Guest Host: Indira Lakshmanan

Fish swimming through the coral on Australia's Great Barrier Reef in 2014. Scientists say large sections of the Great Barrier Reef are now permanently dead because of climate change.

Fish swimming through the coral on Australia's Great Barrier Reef in 2014. Scientists say large sections of the Great Barrier Reef are now permanently dead because of climate change.

They’re home to about one quarter of all known species of marine life and provide food and livelihoods for hundreds of millions of people. But the world’s coral reefs are dying fast. Scientists warn that only ten percent of all reefs will survive past 2050 because of climate change, and researchers are racing to protect the least-vulnerable reefs before they disappear.

Guests

  • C. Mark Eakin coordinator, the National Oceanic and Atmospheric Administration's Coral Reef Watch program
  • Nancy Knowlton Sant Chair for Marine Science, the Smithsonian National Museum of Natural History; author of "Citizens of the Sea."
  • Richard Vevers founder, The Ocean Agency; director, the 50 Reefs conservation initiative.
  • Ku'ulei Rodgers associate researcher, Hawaii Institute of Marine Biology, University of Hawaii

Watch Coral Bleaching Happen Before Your Eyes

This video, taken by scientists in a laboratory at Queensland University of Technology in Brisbane, Australia, captures a coral ejecting its resident population of algae. The behavior helps corals survive warmer water in the short term, but extended periods of bleaching can be lethal to corals and the ecosystems they support. (Video courtesy Brett Lewis, QUT)

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Show Highlights

On parts of Australia’s Great Barrier Reef dying:

Richard Vevers: “We’ve actually been to the reef on multiple occasions—looking at the reef before, during and after these bleaching events. The most shocking expedition for me was one last year when we went to the far northern part of the Great Barrier Reef, which is my favorite reef system in the world. We jumped in the water there and it was dead for as far as the eye could see. It wasn’t just looking at this dead reef that had transformed from a beautiful reef just a few months earlier, where we’d seen the corals literally get covered in algae—they looked like they’d been dead for years. It was to the point of which I got out of the water, and realized I smelled like dying animals. People often forget the coral reefs are animals, and this is a mass mortality event on a really epic scale. We’ve focused this year on some of the new bleachings because there’s been a second wave of bleaching this year, which is really unprecedented for the Great Barrier Reef. This year we’ve been focusing on really getting imagery of the bleaching itself, which is really happening around the main tourist areas.”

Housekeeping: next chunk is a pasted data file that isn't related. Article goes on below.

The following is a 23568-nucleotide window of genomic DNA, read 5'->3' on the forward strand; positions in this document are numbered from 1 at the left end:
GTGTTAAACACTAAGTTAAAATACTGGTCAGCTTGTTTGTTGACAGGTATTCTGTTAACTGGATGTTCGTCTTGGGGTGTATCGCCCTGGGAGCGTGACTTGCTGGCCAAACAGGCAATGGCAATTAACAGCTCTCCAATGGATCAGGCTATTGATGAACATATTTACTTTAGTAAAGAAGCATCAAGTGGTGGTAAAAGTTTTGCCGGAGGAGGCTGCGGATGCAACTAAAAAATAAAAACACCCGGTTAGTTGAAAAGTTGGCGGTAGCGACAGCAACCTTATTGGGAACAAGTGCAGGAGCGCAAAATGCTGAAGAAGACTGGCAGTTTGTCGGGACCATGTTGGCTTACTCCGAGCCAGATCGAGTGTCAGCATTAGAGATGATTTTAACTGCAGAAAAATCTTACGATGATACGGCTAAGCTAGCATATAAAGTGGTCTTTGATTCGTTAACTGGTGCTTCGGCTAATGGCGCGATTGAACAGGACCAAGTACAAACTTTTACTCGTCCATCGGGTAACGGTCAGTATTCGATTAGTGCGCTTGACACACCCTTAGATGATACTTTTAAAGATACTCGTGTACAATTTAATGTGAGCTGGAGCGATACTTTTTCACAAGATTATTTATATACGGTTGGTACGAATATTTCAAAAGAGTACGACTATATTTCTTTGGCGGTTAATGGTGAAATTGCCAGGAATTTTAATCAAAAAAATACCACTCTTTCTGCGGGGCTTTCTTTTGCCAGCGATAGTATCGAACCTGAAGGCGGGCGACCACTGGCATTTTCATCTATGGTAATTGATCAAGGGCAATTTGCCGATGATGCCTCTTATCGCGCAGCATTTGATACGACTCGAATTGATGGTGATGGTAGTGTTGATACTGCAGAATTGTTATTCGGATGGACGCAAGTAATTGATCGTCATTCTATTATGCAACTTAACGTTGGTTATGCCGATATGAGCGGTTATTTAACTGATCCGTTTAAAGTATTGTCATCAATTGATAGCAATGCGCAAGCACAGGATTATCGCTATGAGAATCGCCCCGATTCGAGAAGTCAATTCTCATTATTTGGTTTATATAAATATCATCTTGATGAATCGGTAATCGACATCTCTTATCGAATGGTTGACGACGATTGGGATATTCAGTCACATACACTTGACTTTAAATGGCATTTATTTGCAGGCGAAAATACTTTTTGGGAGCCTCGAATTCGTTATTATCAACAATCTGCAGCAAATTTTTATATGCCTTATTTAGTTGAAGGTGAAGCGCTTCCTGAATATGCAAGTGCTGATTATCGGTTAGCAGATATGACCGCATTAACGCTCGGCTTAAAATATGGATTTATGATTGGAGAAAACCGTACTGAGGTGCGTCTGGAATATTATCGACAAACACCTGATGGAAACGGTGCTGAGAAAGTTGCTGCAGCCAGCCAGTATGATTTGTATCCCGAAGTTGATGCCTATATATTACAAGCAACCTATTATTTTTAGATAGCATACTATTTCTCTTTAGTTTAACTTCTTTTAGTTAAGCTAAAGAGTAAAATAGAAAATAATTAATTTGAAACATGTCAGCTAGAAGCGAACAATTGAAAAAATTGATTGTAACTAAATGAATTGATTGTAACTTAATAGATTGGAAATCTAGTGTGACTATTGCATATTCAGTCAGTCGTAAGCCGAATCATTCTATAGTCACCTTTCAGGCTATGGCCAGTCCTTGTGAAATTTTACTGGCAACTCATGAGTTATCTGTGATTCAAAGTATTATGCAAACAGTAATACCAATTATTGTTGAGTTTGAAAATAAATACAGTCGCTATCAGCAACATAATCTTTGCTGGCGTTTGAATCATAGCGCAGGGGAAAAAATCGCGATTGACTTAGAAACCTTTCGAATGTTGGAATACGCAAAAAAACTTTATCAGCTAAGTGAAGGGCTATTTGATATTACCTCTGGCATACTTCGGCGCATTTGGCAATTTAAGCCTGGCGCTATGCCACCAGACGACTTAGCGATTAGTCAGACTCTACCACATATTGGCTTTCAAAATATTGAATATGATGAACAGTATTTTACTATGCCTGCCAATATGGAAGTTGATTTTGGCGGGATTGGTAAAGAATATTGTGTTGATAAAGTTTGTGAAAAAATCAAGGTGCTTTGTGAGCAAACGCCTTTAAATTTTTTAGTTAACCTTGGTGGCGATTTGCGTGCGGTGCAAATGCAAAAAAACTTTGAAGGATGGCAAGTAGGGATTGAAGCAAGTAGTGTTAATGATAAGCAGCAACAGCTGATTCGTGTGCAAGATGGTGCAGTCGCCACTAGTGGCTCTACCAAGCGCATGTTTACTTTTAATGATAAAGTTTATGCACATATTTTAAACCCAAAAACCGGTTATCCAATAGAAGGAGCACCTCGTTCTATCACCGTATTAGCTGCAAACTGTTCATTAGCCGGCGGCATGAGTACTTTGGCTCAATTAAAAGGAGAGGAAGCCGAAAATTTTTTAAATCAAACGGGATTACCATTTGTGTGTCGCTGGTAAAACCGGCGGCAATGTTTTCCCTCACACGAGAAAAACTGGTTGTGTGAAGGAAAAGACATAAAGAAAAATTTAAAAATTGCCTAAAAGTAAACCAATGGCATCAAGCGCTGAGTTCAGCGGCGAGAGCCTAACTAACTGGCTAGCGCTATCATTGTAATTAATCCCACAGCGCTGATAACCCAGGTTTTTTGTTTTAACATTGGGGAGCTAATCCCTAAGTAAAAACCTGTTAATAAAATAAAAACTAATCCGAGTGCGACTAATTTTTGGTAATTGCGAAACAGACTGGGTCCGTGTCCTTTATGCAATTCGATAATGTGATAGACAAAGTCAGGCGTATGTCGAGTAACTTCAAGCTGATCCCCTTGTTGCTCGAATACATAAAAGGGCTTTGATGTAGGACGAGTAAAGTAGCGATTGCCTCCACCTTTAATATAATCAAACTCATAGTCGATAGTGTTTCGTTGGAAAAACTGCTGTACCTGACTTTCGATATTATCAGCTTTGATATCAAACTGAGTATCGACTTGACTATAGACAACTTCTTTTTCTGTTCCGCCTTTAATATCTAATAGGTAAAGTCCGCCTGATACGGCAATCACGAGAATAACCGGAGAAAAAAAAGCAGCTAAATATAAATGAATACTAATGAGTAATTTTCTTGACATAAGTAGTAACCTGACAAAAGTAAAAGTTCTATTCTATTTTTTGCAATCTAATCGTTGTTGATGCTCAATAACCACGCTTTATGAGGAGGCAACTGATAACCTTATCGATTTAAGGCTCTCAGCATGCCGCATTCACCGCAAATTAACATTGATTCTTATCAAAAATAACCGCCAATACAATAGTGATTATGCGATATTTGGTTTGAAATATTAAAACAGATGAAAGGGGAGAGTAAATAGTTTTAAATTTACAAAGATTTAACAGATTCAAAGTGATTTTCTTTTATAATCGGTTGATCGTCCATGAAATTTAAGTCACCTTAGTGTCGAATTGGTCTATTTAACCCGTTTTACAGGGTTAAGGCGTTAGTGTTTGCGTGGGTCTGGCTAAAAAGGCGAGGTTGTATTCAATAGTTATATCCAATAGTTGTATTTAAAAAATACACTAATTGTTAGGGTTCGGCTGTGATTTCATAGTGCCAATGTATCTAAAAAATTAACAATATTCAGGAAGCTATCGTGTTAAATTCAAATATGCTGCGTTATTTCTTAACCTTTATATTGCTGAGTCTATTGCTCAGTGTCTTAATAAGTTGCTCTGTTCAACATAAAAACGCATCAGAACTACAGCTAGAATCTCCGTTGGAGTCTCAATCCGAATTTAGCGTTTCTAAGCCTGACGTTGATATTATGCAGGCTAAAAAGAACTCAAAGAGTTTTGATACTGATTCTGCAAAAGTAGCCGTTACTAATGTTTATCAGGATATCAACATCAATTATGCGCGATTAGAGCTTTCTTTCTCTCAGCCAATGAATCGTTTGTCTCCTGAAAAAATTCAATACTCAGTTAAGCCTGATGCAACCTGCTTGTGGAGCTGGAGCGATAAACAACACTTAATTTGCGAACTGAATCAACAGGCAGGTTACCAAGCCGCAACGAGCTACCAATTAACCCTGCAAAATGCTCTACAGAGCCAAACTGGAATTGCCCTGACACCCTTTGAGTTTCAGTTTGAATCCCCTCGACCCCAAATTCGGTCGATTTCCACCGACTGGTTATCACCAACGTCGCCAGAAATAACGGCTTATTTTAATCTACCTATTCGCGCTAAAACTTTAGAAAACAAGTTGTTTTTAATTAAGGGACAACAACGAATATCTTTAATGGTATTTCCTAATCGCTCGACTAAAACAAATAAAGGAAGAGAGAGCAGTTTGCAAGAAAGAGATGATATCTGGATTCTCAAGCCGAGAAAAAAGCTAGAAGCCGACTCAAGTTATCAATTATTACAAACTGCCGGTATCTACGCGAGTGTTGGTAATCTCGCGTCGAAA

What are corals?

Nancy Knowlton: “Corals are very simple animals. Imagine a tin can with one end open and a ring of tentacles around that open end. They feed with their tentacles and these symbiotic plant cells, which are so sensitive to temperature, photosynthesize and provide food as well. So they’re glued to the bottom. They have a skeleton and when they are babies they land on a good place to settle and glue themselves to the body. The only way they can really migrate is through the next generation of babies that they produce which drift in the water for a while before settling down again.”

On the loss of half the coral reefs globally in the last 30 years: 

Mark Eakin: “Some of the big losses that started in the Caribbean at the beginning was a major disease outbreak that went through and affected the branch and corals that were such an important part of those systems. At the same time, we started seeing the problem of global coral bleaching…These were all driven by high temperatures where global warming is increasing the temperature of the water and it’s forcing the corals to have to eject these algae into the water. It leaves them starving, it leaves the sick, injured and in many cases, they are dying.”

“Pollution is a big problem on a local basis as is overfishing and habitat destruction, these local things are hugely important. Acidification is important on a global scale, but it’s secondary to the temperatures.”

On climate change as the biggest threat:

Richard Vevers: “One of the biggest facts about climate change, that people don’t often realize, is 93% of the excess heat is being absorbed by the upper layer of the ocean. That’s where corals live. That is a major, major issue for coral reefs. Over the next two to three decades, as a minimum, we are going to see increased temperatures in this upper layer of the ocean because of climate change.”

On reducing our carbon footprint: 

Ku’ulei Rodgers: “The major problem is the carbon dioxide. Although there are all these new innovative solutions which are going to be important for all of us to embrace, we have to remember that all of us, even those that don’t live near the ocean, have things they can do to lessen their carbon impact. One of those things is to think about the true cost of everything that you buy. The cost to the environment, how it’s made, how far it comes from—especially here in Hawaii, where over 90% of our resources are shipped in. Another main thing you can do, easily, is to eat lower on the food chain. It takes ten times more energy every time you go up that food chain. So, it takes ten pounds of corn or soybean to make one pound of beef, or pork, and a lot of water. These are things: reduce, reuse, recycle that the public can do, that every single person as an individual can do that will make a difference to reduce our carbon.”

 

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